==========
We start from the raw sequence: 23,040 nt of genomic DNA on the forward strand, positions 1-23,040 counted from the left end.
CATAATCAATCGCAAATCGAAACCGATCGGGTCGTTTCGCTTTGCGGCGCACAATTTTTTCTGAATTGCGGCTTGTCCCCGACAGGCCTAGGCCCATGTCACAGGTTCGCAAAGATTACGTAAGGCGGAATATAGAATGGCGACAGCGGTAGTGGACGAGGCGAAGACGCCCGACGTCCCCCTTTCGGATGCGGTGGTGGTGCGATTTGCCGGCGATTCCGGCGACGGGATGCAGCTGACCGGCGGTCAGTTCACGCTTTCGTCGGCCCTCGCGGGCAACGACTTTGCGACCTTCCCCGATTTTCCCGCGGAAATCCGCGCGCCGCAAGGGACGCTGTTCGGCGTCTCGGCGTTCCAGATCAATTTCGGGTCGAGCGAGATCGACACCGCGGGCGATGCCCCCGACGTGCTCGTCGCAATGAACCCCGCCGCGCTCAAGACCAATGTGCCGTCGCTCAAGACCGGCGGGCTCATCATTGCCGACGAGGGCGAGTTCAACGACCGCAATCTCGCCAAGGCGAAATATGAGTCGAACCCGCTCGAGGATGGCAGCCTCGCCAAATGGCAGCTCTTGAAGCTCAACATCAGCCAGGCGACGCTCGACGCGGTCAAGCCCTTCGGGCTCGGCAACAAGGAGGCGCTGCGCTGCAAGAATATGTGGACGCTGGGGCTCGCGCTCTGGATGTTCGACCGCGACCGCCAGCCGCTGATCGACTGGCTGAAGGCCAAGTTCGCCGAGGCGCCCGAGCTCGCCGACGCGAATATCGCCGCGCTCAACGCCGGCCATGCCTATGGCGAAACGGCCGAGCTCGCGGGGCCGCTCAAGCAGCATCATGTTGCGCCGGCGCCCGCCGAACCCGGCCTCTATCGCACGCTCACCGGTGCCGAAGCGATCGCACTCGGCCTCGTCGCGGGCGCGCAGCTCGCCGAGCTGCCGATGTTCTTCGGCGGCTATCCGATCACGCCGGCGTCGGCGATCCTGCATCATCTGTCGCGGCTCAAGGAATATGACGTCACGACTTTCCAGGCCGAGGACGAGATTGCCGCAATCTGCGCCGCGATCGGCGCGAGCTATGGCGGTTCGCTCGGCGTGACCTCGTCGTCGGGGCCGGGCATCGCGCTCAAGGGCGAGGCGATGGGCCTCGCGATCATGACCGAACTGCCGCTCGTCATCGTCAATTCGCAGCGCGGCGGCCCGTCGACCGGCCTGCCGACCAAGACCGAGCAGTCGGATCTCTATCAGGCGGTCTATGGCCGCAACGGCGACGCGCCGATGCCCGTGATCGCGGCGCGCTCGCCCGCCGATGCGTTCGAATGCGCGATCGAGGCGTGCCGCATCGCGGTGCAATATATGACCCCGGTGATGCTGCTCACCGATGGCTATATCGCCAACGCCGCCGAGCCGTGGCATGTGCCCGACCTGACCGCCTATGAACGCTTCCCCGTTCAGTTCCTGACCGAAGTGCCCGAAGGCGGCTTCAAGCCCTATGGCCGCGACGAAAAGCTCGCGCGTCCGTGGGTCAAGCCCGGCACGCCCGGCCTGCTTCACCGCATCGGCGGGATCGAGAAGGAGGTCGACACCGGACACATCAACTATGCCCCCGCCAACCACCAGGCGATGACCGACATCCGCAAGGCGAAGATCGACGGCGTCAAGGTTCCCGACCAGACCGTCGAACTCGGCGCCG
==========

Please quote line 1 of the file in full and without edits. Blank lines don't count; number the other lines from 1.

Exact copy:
We start from the raw sequence: 23,040 nt of genomic DNA on the forward strand, positions 1-23,040 counted from the left end.